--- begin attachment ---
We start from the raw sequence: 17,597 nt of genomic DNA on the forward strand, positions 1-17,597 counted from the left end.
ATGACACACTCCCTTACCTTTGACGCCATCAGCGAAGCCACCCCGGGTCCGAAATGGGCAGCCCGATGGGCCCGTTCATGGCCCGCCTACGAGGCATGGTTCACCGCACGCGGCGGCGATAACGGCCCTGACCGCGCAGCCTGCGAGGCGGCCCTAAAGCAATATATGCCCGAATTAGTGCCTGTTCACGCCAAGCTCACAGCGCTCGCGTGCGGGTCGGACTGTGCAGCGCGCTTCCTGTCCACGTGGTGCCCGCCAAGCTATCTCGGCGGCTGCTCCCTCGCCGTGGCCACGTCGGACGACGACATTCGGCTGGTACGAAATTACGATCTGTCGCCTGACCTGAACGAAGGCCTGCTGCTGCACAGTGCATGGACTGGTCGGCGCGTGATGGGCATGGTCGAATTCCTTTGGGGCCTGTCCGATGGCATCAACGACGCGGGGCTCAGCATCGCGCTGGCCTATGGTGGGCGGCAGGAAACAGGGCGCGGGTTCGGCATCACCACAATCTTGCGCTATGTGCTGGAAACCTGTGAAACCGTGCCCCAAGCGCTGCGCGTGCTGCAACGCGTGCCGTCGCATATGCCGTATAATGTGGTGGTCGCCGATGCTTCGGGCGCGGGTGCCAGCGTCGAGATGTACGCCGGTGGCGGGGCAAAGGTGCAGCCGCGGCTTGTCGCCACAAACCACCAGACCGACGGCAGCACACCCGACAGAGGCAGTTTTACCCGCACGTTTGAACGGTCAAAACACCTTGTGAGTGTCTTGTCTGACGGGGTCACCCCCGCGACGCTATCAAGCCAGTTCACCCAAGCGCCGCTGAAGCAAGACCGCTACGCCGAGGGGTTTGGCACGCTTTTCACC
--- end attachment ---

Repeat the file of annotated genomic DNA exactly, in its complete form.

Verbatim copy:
We start from the raw sequence: 17,597 nt of genomic DNA on the forward strand, positions 1-17,597 counted from the left end.
ATGACACACTCCCTTACCTTTGACGCCATCAGCGAAGCCACCCCGGGTCCGAAATGGGCAGCCCGATGGGCCCGTTCATGGCCCGCCTACGAGGCATGGTTCACCGCACGCGGCGGCGATAACGGCCCTGACCGCGCAGCCTGCGAGGCGGCCCTAAAGCAATATATGCCCGAATTAGTGCCTGTTCACGCCAAGCTCACAGCGCTCGCGTGCGGGTCGGACTGTGCAGCGCGCTTCCTGTCCACGTGGTGCCCGCCAAGCTATCTCGGCGGCTGCTCCCTCGCCGTGGCCACGTCGGACGACGACATTCGGCTGGTACGAAATTACGATCTGTCGCCTGACCTGAACGAAGGCCTGCTGCTGCACAGTGCATGGACTGGTCGGCGCGTGATGGGCATGGTCGAATTCCTTTGGGGCCTGTCCGATGGCATCAACGACGCGGGGCTCAGCATCGCGCTGGCCTATGGTGGGCGGCAGGAAACAGGGCGCGGGTTCGGCATCACCACAATCTTGCGCTATGTGCTGGAAACCTGTGAAACCGTGCCCCAAGCGCTGCGCGTGCTGCAACGCGTGCCGTCGCATATGCCGTATAATGTGGTGGTCGCCGATGCTTCGGGCGCGGGTGCCAGCGTCGAGATGTACGCCGGTGGCGGGGCAAAGGTGCAGCCGCGGCTTGTCGCCACAAACCACCAGACCGACGGCAGCACACCCGACAGAGGCAGTTTTACCCGCACGTTTGAACGGTCAAAACACCTTGTGAGTGTCTTGTCTGACGGGGTCACCCCCGCGACGCTATCAAGCCAGTTCACCCAAGCGCCGCTGAAGCAAGACCGCTACGCCGAGGGGTTTGGCACGCTTTTCACC